The following people constitute the Editorial Board of Academic Editors for PeerJ. These active academics are the Editors who seek peer reviewers, evaluate their responses, and make editorial decisions on each submission to the journal. Learn more about becoming an Editor.
Fulvio D’Acquisto trained in Experimental Pharmacology during his PhD. After his post-doctoral training at Yale University (1999-2003) he joined the William Harvey Research Institute and was awarded the New Investigator Award of the MRC in 2004. He was appointed as Senior Lecturer in 2006, Reader in 2009 and Professor of Immunopharmacology in 2014. He is the Deputy Director of the Centre for Biochemical Pharmacology and Biomedical Research Theme co-Lead for the Life Science Institute.
Affiliation: Institute of Immunology and Experimental Therapy, Polish Academy of Sciences, Wrocław, Poland (Bacteriophage Laboratory).Position: professor.
Current field of interest: non-bactericidal effects of phages in mammals; i.e. phage molecular biology tools for studies of phage impact on immunological system and other physiological aspects in mammals.
Professor of Botany and graduate faculty in Ecology, Evolution and Conservation Biology at the University of Hawaii at Manoa. Editor-in-Chief of Pacific Science. Research interests include invasive species, plant-animal interactions, population biology, island biology, conservation and biogeography.
Currently Guest Scientist at the Department of Physics at the Humboldt University, Berlin, Germany. Member of the Cardiovascular Physics Lab. Held formerly positions in the Department of Neurology at the University of Magdeburg (Germany) and in the Department of Psychology at the University of Stirling (Scotland, UK).
David Dornsife Professor of Neuroscience, Neurology and Psychology, and Director of the Brain and Creativity Institute at the University of Southern California. Awards include the 2010 Honda Prize for scientific excellence, the Asturias Prize in Science and Technology; and the Pessoa, Signoret, and Cozzarelli Prizes. Member of the Institute of Medicine of the National Academy of Sciences and a Fellow of the American Academy of Arts and Sciences, and the European Academy of Sciences and Arts.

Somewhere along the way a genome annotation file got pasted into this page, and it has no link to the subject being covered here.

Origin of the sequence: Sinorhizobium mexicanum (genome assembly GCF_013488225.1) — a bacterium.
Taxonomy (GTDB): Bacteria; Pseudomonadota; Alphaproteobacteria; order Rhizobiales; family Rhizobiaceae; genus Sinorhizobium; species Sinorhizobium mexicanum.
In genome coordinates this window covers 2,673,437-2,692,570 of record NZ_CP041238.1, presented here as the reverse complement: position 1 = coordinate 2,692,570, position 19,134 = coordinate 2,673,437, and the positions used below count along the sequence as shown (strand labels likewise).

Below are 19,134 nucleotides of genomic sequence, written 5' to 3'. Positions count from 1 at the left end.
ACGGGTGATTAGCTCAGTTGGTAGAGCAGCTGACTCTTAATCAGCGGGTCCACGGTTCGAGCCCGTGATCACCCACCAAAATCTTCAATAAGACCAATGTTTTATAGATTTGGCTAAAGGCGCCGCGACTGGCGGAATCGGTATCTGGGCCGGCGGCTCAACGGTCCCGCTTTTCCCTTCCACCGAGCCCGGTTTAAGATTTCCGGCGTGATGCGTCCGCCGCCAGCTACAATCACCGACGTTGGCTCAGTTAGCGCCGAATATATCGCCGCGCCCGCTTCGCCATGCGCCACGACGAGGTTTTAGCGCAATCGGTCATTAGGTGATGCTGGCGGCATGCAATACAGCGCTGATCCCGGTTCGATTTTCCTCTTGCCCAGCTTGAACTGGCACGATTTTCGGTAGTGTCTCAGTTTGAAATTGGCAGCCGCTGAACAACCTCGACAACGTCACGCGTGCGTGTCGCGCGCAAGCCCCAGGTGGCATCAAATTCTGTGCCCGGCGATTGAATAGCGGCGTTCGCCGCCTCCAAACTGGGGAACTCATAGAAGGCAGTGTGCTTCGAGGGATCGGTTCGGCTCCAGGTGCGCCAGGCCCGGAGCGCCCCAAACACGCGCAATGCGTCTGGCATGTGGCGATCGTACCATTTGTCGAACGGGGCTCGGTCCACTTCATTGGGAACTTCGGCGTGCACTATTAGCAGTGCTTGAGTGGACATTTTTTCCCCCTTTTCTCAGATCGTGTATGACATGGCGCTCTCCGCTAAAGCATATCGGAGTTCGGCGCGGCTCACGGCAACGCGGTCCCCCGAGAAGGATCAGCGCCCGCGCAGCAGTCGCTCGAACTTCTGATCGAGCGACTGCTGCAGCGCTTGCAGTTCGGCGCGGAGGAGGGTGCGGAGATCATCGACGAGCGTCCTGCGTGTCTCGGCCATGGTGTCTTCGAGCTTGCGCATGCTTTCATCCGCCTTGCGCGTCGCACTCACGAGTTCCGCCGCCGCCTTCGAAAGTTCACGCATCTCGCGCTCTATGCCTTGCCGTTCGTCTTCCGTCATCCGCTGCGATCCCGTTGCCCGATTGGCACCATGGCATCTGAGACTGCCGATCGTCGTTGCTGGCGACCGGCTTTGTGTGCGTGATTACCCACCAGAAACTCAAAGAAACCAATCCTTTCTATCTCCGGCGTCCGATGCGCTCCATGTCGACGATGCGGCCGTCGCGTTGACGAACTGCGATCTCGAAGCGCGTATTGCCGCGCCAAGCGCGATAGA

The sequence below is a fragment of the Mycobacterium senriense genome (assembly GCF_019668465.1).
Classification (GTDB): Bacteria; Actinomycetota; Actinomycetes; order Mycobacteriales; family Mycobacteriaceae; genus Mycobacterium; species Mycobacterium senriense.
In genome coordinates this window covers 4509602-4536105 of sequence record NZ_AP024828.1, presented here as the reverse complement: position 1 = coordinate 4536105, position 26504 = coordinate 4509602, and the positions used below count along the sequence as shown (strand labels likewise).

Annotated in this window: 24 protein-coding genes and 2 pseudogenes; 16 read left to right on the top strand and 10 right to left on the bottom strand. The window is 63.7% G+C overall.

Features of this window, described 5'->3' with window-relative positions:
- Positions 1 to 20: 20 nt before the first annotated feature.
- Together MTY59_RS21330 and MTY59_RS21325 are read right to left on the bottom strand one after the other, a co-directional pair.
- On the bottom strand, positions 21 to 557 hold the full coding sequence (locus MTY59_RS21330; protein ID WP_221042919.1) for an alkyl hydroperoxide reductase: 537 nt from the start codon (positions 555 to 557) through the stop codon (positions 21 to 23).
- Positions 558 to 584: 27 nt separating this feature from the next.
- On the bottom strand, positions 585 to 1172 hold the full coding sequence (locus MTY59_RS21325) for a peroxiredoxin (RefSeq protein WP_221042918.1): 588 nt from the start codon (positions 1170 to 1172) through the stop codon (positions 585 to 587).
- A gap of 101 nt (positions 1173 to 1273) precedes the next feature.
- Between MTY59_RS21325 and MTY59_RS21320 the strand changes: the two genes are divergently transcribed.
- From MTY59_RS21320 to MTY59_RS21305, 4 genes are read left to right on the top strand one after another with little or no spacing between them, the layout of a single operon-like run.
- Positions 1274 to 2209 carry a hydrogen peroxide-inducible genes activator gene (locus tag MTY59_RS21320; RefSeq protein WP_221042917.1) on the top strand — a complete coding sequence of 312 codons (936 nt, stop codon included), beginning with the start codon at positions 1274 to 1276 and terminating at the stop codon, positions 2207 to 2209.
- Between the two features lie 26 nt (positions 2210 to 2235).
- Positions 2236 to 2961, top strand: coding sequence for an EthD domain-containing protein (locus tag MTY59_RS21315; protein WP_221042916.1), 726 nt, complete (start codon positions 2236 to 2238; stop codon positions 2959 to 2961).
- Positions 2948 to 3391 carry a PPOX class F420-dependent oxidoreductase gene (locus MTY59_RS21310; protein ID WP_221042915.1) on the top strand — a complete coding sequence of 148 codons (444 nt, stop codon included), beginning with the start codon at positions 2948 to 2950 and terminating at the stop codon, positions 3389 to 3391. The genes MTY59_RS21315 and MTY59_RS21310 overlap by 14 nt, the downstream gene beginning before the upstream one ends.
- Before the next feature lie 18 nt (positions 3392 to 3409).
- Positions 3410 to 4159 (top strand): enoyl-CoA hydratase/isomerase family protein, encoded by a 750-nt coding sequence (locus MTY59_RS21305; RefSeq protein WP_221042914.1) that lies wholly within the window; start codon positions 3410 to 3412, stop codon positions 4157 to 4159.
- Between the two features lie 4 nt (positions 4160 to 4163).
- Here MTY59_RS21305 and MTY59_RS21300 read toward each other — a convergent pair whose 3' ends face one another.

Professor of Pathology, Medicine and Microbiology/Immunology at the New York Medical College, Valhalla, NY. Foreign Member of the Polish Academy of Sciences (PAN) and Fellow ofthe American Institute for Medical and Biological Engineering (AIMBE). Former President of Cell Kinetics Society and of the International Society for Analytical Cytology (ISAC).
Senior Investigator in the Laboratory of Gene Regulation and Development, National Institute for Child Health and Human Development.
Dr Martin Daumer: Director of the SLCMSR e.v. - The Human Motion Institute in Munich and managing director of the IT company, Trium Analysis Online GmbH. He is also visiting lecturer for Telemedicine and Clinical Applications of Computational Medicine at the Technical University Munich.
Dr Daumer received a diploma in Physics in 1990 and a Ph.D. in mathematics from the Ludwig-Maximilians-University Munich in 1995, after having worked at CERN, Switzerland, and Rutgers University, USA.
Senior researcher at IMDEA Food Institute, Madrid-Spain. Fellow of the "MARIE CURIE" AMAROUT Europe Programme.
I am Assistant Professor of Soil and Plant Community Restoration in OSU's School of Environment and Natural Resources. My research focuses on developing methods for the restoration and management of ecosystem properties and functions including vegetation community composition, habitat structure, fire regimes and carbon and nutrient cycling. Current research sites include temperate, semi-arid and tropical ecosystems.
A/Professor and Principal Research Fellow, Menzies School of Health Research, Darwin Australia
Infectious Diseases Physician at John Hunter Hospital and Conjoint Professor of Medicine and Public Health at the University of Newcastle, Australia.
Vice President of the Australasian Society for Infectious Diseases
Dr Melissa Davis is a computational biologist and Laboratory Head in the Bioinformatics Division of the Walter and Eliza Hall Institute of Medical Research. Her background is in genetics and computational cell biology with expertise in the analysis of genome-scale molecular networks, systems biology, and knowledge-based modelling of regulatory networks.
In 2014, Melissa was awarded a four year National Breast Cancer Foundation Career Development Fellowship, and took up a position as Senior Research Fellow in Computational Systems Biology at the University of Melbourne, before moving to the Walter and Eliza Hall Institute for Medical Research as a Laboratory Head in 2016. Melissa specialises in the integration of genomic, transcriptomic, and proteomic data with knowledge-based network models to understand the regulatory logic of mammalian systems.